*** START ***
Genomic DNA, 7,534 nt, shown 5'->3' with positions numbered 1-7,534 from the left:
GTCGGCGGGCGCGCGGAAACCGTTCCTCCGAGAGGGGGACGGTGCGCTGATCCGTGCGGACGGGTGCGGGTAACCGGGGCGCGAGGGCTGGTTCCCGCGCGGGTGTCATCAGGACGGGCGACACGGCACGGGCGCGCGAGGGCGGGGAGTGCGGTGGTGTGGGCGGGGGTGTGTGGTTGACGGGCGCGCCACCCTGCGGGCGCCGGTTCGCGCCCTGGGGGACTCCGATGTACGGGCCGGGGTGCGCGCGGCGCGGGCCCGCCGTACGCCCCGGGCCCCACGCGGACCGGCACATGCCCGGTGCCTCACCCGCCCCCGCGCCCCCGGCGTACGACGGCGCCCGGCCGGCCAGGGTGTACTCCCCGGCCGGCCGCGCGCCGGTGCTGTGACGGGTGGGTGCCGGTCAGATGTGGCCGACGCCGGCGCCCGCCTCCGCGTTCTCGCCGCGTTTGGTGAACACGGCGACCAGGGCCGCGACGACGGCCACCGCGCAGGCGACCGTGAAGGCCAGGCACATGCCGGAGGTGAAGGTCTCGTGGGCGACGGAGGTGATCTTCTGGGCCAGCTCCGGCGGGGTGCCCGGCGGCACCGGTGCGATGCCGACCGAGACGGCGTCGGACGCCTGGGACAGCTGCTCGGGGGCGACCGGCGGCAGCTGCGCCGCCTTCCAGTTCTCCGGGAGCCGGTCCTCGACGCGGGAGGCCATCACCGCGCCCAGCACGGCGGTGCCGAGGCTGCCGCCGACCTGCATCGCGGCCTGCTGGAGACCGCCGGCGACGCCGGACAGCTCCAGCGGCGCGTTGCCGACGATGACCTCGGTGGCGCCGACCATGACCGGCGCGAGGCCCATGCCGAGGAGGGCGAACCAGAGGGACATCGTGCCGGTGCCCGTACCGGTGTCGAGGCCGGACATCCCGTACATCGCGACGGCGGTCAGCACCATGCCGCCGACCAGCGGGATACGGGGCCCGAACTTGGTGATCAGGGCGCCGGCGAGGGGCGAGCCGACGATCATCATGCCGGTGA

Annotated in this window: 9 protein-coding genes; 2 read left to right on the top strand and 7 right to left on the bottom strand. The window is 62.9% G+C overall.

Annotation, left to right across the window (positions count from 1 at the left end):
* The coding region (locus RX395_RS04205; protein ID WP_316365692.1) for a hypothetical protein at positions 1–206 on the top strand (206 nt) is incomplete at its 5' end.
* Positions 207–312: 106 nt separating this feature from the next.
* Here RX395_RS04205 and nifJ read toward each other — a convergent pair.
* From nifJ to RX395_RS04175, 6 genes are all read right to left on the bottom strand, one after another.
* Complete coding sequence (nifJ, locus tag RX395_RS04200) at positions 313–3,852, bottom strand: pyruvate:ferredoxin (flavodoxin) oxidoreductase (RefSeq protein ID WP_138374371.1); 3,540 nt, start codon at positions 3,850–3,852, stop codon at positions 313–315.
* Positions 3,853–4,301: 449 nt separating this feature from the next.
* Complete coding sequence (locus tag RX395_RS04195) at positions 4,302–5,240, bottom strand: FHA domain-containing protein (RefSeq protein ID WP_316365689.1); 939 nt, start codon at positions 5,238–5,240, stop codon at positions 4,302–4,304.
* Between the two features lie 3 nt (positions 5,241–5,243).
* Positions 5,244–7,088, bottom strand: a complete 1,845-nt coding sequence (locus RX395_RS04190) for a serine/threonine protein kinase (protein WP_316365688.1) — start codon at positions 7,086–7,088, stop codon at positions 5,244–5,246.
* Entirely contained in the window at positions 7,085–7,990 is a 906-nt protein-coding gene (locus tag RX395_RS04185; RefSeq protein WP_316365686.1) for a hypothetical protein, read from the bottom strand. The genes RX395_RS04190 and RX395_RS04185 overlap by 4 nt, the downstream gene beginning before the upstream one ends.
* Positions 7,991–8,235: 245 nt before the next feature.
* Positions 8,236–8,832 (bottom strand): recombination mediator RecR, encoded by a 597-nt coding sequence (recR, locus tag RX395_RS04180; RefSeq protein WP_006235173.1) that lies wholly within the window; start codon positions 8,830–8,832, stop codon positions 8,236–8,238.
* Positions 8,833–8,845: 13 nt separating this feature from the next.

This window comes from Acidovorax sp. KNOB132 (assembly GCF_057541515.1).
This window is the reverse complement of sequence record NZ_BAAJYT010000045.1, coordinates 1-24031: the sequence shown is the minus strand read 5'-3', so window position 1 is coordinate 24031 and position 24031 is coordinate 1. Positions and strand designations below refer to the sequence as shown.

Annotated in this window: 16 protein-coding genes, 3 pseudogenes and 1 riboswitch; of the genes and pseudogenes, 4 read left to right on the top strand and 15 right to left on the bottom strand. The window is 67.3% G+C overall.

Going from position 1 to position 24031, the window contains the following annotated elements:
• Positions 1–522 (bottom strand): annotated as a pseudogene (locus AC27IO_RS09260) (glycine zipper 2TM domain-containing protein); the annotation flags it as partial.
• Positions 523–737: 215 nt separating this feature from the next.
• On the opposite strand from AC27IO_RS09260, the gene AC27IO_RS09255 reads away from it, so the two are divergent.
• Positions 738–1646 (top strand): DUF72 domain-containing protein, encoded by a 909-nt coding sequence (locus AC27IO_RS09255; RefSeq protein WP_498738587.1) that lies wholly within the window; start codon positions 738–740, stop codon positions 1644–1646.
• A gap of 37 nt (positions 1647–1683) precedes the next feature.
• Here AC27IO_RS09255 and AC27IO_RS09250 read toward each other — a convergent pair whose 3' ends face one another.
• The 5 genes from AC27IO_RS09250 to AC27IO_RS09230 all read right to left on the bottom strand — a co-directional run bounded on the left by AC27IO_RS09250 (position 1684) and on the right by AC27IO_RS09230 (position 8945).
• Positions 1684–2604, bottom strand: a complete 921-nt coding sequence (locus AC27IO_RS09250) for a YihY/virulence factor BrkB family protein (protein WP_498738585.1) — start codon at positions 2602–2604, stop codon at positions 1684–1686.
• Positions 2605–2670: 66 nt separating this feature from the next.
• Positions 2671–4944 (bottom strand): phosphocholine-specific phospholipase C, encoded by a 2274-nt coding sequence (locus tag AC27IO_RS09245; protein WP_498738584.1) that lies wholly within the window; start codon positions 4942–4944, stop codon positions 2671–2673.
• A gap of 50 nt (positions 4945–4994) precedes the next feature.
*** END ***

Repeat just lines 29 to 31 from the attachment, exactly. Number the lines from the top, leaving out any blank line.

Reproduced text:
• Positions 1684–2604, bottom strand: a complete 921-nt coding sequence (locus AC27IO_RS09250) for a YihY/virulence factor BrkB family protein (protein WP_498738585.1) — start codon at positions 2602–2604, stop codon at positions 1684–1686.
• Positions 2605–2670: 66 nt separating this feature from the next.
• Positions 2671–4944 (bottom strand): phosphocholine-specific phospholipase C, encoded by a 2274-nt coding sequence (locus tag AC27IO_RS09245; protein WP_498738584.1) that lies wholly within the window; start codon positions 4942–4944, stop codon positions 2671–2673.